Unlike most Palm games, Mazera is a continuous adventure game based on finishing a quest as opposed to merely amassing a high score. But is that quest worth a complete play through and the price of admission?
The player takes control of a fox-haired character named Ix. At an early age, an alien race (the Mazerians) kidnapped Ix and used him as a display in their alien zoo. Desiring freedom, Ix discovers a strange plant growing in his habitat. After eating its fruit, his quest for freedom ensues.
Mazera is a puzzle-based adventure game that plays from an overhead viewpoint. The easiest way to describe Mazera is to recognize the similarity between itself and the popular Zelda series. However, where Zelda enjoyed a heavy influence through combat, Mazera is strictly puzzle based. Ix never wields a weapon or utilizes items to help aid his adventure, hence, Mazera plays more similarly to Chip’s Challenge than Zelda.
Instead of making a puzzle game composed of different rooms, Mazera is one big quest. Players must collect keys to unlock doors, and solve puzzles to advance. The game takes the player’s side by offering an unlimited number of continues. If Ix happens to die, he can immediately restart and try again in the same room where he met his demise – this certainly helps alleviate frustration.
The game can be controlled with either the stylus or the four-way direction pad. When using the stylus, Ix will automatically move to the point of contact with the screen. However, this form of movement will most likely have Ix running into wall and hazards. Therefore, using the four-way directional pad will probably better suit most players.
Most of the game’s puzzles involve a box in some way. Moving boxes to clear a path or preventing an enemy from attack Ix is the gameplay norm. These box puzzles offer a strong brain tease, but they can eventually become repetitive and unappreciated. Perhaps the game’s puzzles could have been enhanced if some type of weapon had been introduced. The absence of even basic combat makes the game feel somewhat incomplete. A simple sword slash or a shot of an arrow could have made the game much more enjoyable. Enemies could then be defeated and different types of puzzles could be solved. It is a shame that the only input the player has over Ix is through directional movement.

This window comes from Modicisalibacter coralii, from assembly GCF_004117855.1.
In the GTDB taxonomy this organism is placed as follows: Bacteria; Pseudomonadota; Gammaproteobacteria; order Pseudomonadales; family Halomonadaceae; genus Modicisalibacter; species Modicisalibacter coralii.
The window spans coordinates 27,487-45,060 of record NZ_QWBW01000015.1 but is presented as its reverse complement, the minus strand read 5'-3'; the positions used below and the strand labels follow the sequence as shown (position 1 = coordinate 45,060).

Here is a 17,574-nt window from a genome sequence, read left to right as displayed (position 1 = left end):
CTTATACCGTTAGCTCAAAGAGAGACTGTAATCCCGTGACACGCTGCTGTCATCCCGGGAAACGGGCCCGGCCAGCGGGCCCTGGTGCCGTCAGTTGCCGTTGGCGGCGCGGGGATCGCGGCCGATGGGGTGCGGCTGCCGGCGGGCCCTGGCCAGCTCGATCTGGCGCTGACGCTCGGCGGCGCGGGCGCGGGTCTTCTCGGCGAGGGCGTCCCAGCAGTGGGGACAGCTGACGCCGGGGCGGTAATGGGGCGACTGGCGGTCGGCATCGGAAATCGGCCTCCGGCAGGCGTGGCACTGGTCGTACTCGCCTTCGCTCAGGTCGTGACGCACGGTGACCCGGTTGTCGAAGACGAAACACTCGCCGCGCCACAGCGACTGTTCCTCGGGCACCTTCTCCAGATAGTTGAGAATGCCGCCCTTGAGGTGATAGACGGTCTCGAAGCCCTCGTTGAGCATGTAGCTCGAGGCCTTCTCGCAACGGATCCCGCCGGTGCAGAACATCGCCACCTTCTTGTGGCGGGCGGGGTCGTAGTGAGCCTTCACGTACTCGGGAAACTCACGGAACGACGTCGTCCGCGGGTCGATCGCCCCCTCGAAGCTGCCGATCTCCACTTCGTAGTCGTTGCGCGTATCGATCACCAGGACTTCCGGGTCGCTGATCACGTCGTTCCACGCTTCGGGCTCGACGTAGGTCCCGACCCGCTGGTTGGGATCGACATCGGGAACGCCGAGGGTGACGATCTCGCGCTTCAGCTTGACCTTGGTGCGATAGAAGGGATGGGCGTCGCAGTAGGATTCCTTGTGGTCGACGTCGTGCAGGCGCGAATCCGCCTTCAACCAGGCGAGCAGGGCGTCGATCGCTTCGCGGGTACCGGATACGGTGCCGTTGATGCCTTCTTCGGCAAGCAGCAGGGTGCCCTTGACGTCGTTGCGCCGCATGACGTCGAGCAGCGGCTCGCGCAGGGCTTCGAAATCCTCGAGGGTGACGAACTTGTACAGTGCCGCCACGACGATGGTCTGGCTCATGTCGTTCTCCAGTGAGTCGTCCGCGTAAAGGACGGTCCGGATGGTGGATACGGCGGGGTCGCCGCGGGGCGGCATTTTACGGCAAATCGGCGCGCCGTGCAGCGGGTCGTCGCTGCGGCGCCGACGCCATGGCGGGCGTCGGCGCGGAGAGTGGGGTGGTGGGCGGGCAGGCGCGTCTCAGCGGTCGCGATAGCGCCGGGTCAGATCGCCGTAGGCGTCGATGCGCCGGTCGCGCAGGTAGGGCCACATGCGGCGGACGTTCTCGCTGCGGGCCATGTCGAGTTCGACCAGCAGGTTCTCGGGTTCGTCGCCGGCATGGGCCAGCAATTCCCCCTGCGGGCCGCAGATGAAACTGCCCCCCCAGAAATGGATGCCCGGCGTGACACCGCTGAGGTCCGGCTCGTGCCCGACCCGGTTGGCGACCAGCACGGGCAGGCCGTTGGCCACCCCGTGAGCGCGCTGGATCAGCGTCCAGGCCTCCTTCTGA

The tiled-based graphical structure looks extremely nice on the Palm’s screen. Each on-screen sprite is very bright and displays a wide range of color. Character animation also retains a high amount of quality. The game easily conveys the same amount of graphical prowess as the majority of Game Boy Color games. But it is still a wonder why Ix has a haircut that looks like a fox’s tail – and no evident explanation, either. It would have been nice to see a little more movement in the background, as only a single blade of grass will twitch or a simple light will flicker, but the well-detailed tiled sprites are more than acceptable for a Palm game. The only negative aspect of the game’s graphics engine is character positioning. It can often be difficult to judge exactly where Ix, a box, or an enemy is placed. This can often result in unnecessary deaths. But thanks to the infinite retry feature, this is only a minor flaw.
The game’s musical score is also quite impressive. Plus, there are 30 minutes of composed music. That’s a hefty feature considering this is one palm game that can be played for extended periods of time.
Besides the lack of weapons and item usage, Mazera’s next biggest downfall is its lack of direction. The game never offers the player a clue on where to travel next. Some type of hint system or a guide would have been a helpful feature as players might find themselves wasting time in needless backtracking and frustrating exercises in trial and error.
Flaws aside, Mazera is still a wholly decent game. Though it doesn’t possess the fun factor of a Zelda game, the puzzle adventure idea works well on a Palm handheld. The graphics and musical quality rise well above average and are easily the game’s strongest selling points. But the lack of weaponry, items, combat, and directional indicators decreases Mazera’s point value. Palm owners looking for a quest-based game rather than a game motivated by high scores need look no further than Mazera. It is definite fun in its own sweet way; just don’t expect the same quality as Zelda.